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I read Eric Gucker's letter to you regarding the M/V LeConte and would like to respond.
While recognition of safety on the job would occasionally be nice, it simply doesn't happen very often and that is just the way things are. Nationwide, hundreds of thousands of people go to work each and every day entrusted with the safety of the public and perform their jobs accident-free but never receive public kudos for a job well done. The bottom line here, however, is that they are trained and paid to perform their jobs accident-free. The truth of this particular incident is that two well-trained, well-paid individuals, Mr. Williamson and Mr. Petrich, were in control of the state ferry LeConte, were negligent in their duties and in ideal weather and sea conditions piloted the ship into and upon a reef.
Mr. Gucker states that he is saddened by the Alaska Marine Highway System spokesperson Nona Wilson's statements to the Juneau Empire condemning the "100 percent unacceptable behavior" of Mr. Williamson and Mr. Petrich, the captain and chief mate on the bridge at the time of grounding. Yes, this was an unfortunate incident and the crew did respond admirably, but what you try to hide in your letter, Mr. Gucker, is that the captain and the chief mate ran a $35 million dollar ship into a reef in perfect weather conditions. The only thing that kept the LeConte from sinking and the 109 people on board from ending up in the water was the fact that it was stuck on the rocks.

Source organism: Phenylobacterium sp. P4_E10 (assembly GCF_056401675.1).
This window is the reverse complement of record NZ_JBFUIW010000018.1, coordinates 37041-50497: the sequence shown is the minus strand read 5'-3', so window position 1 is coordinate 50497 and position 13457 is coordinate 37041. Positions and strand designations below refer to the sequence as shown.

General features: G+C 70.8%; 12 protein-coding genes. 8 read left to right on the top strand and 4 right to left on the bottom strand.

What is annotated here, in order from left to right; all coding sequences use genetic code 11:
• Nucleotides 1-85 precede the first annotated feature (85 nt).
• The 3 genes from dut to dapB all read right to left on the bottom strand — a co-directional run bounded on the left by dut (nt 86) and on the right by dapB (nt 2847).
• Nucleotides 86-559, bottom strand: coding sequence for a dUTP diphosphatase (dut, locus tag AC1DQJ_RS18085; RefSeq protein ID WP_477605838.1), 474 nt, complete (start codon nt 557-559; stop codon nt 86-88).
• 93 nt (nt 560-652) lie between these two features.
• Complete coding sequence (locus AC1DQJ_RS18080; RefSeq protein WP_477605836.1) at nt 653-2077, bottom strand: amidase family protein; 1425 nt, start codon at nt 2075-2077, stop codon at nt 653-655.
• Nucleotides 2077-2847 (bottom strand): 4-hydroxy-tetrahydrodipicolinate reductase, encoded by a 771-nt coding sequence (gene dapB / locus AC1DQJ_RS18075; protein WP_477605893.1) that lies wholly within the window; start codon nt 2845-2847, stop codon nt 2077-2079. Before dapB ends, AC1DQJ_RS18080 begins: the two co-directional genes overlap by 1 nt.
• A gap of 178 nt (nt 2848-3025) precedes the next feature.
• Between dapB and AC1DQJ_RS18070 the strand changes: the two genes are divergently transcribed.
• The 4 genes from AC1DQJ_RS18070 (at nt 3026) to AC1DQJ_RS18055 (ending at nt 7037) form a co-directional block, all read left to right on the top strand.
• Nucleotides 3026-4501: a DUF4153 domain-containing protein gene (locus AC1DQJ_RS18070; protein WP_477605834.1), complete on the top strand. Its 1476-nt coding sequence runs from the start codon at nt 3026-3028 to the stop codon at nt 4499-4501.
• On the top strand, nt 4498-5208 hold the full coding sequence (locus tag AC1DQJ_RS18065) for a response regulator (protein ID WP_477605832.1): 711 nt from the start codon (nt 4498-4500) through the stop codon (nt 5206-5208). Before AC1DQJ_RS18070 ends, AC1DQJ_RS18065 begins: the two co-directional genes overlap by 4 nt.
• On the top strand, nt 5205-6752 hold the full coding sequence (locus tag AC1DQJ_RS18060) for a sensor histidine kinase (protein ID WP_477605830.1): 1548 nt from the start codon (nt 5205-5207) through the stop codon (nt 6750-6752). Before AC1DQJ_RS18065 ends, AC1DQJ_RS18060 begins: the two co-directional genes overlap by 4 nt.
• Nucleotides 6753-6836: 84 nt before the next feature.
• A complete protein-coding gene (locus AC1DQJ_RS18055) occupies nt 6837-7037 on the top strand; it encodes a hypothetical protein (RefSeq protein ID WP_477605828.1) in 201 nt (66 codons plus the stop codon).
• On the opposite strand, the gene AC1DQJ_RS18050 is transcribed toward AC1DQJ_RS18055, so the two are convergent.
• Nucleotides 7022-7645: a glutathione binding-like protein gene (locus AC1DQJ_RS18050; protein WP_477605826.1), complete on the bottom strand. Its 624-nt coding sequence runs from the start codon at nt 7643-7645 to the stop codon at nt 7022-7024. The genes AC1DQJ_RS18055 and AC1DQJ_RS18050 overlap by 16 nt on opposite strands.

How saddened would you have been, Mr. Gucker, if the ship had sunk and someone had been seriously injured, even drowned?
A woman spills hot coffee in her lap in a fast food drive-thru and a man becomes obese by eating that fast food. Both of them then turn around and sue McDonald's for millions because of what McDonald's did to them. What's wrong with this picture? Where has personal responsibility gone in this country?
Ms. Wilson had it right on ... the behavior on the LeConte bridge that fateful day was "100 percent unacceptable." Mr. Williamson and Mr. Petrich need to step up to the plate and accept responsibility and the consequences for the grounding of the M/V LeConte.